Relief workers fear news of widespread devastation once connections with outlying villages are restored

The death toll from Cyclone Winston continues to rise as Fiji battles to recover from the effects of the devastating storm.

Twenty people were reported dead after the tropical cyclone ripped through the country on Saturday, with gusts of up to 325km/h and average winds of 230km/h.


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Fears mounted that the death toll in Fiji would rise dramatically when communications with remote villages that bore the brunt of the weekend's cyclone were restored.

Aid agencies and Unicef were becoming increasingly concerned for those living in parts of the island nation that were directly under the eye of the storm.

"The Fijians are desperately trying to repair severed lines of communication, but they hold grave fears that the news waiting for them will be dire," said Oxfam's Pacific regional director Raijeli Nicole.

"Given the intensity of the storm and the images we have seen so far, there are strong concerns that the death toll won't stop climbing today and that hundreds of people will have seen their homes and livelihoods completely destroyed." She said communication blackspots were making it hard to assess damage and determine the scale of the response required.

The country will remain in a state of emergency for the next month.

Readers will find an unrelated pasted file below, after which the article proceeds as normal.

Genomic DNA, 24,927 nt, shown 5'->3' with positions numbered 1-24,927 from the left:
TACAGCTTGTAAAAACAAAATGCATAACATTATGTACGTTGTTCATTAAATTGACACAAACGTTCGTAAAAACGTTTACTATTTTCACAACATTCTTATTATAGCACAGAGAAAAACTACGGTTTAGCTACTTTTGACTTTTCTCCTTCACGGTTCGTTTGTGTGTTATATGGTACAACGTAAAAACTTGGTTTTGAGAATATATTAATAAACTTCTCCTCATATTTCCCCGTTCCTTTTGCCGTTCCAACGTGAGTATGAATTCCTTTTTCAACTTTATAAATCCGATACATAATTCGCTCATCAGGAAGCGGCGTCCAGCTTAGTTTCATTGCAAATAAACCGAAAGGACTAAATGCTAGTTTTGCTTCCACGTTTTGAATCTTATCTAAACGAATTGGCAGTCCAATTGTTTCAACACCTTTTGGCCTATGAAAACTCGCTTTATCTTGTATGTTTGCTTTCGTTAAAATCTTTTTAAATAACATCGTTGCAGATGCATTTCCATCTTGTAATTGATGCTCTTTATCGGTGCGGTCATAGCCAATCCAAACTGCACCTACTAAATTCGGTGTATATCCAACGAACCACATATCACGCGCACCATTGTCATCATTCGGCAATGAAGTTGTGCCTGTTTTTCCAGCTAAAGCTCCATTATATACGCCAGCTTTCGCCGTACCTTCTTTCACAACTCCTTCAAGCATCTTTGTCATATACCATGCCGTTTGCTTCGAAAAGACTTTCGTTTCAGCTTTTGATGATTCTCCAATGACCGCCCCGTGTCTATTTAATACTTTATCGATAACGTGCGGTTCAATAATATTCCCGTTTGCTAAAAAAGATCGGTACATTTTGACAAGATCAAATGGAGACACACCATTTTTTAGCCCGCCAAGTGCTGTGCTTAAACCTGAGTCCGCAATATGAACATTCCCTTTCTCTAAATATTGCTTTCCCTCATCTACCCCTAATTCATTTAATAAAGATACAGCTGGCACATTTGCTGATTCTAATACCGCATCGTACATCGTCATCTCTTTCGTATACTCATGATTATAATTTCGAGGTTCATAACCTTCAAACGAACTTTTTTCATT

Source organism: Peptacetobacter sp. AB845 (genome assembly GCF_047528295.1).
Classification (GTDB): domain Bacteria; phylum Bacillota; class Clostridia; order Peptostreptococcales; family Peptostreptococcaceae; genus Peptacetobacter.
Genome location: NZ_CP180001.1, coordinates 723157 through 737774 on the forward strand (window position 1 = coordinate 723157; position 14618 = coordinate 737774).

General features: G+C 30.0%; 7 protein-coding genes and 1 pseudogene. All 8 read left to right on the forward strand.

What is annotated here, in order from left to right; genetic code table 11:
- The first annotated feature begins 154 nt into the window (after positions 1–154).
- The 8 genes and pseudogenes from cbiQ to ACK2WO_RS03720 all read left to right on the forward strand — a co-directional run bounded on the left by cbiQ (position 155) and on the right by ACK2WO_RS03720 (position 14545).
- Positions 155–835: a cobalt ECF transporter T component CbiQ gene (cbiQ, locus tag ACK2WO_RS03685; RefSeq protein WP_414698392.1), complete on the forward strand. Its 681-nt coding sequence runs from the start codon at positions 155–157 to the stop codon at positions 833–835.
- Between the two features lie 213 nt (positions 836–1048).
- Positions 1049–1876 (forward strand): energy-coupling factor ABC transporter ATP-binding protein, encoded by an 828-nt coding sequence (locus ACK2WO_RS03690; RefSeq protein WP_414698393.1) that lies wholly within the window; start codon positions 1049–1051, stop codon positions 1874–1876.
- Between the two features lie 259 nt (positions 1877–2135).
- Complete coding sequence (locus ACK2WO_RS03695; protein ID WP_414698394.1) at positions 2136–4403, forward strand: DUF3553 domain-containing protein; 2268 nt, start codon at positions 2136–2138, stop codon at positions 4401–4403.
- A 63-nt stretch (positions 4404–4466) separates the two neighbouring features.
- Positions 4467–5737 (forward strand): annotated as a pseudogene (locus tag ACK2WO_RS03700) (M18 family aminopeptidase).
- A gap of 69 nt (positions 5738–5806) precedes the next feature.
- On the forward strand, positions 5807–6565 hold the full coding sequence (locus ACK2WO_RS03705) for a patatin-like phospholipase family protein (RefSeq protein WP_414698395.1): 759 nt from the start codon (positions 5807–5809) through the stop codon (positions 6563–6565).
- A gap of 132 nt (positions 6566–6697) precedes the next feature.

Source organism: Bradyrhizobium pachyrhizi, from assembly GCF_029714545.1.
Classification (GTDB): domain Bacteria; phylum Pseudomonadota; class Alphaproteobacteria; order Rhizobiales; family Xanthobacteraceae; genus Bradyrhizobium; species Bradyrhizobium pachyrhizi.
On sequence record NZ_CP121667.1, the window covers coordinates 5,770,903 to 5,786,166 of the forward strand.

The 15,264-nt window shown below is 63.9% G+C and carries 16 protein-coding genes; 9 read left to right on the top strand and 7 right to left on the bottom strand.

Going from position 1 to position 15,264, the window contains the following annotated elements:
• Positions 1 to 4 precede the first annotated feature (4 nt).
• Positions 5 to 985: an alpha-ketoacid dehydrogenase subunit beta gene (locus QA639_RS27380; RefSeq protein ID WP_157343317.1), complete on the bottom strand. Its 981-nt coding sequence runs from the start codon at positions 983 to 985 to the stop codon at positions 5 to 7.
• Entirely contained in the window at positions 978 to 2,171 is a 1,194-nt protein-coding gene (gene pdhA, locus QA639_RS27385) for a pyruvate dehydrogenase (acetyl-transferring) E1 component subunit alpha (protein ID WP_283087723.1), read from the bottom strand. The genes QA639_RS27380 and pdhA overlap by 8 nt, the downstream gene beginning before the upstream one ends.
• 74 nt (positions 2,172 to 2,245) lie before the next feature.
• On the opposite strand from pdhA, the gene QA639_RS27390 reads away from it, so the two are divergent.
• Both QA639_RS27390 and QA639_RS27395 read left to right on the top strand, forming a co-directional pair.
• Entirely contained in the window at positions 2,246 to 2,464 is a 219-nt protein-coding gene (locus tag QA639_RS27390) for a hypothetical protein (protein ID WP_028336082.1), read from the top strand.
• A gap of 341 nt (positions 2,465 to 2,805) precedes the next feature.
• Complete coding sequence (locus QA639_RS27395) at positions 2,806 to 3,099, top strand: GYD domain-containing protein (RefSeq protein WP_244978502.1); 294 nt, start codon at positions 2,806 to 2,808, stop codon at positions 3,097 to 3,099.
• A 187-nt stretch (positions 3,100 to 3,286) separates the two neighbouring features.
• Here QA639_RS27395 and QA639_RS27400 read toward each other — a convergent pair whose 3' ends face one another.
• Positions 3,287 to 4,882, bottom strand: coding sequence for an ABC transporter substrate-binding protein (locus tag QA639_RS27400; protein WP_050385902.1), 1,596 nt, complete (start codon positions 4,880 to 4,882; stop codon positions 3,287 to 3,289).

There are fears of a rise in diseases and other public health issues in the aftermath of the disaster.

22 Feb, 2016 8:17am
2 minutes to read

Unicef is reporting that supplies of drinking water have been cut off and when they are restored they may be contaminated.

Spokeswoman Alice Clements said some people don't have access to safe drinking water.

New Zealand Foreign Minister Murray McCully announced yesterday an extra $1.8 million in funding for relief efforts, bringing the country's total contribution to more than $2 million.

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A Defence Force plane carrying relief supplies and reconnaissance personnel departed last night for Suva to assist the Fijian Government and help co-ordinate the aid effort.

Mr McCully said Fiji faces a major clean-up.

Fiji's Tourism Minister Faiyaz Siddiq Koya said all foreign visitors to Fiji are "safe and comfortable".

"We understand that friends and families are very concerned, however, we request everyone to remain calm.

"Cyclone Winston has caused extensive damage to the communications infrastructure, hence mobile and internet communications in some parts of Fiji may be affected.

"However, communication is active in Suva, Nadi, Denarau and along the Coral Coast."

The cyclone is forecast to head south towards New Zealand over the next few days, though with decreased intensity.

MetService meteorologist Georgina Griffiths said there is a risk the cyclone could affect central and northern parts of the country during the weekend.

"But with all tropical cyclones, there remains some uncertainty associated with the forecast track.

"It is too early to give an accurate forecast for which regions of New Zealand are likely to be impacted, but MetService meteorologists are monitoring this situation closely.

"What we can say is that it will not have the same impact and level of destruction as it did in Fiji."

If it does track near New Zealand it has the potential to cause increased sea swells, heavy rain, flooding and damaging winds.

Winston is currently a Category 4 cyclone, lying about 490km west of Nadi.

It is forecast to maintain Category 4 status through today and into tomorrow as it heads south.

ANZ Bank has announced it will provide an assistance package for customers in Fiji, waiving fees and suspending loan repayments in light of the disaster, as well as donating just over $100,000 to the Red Cross.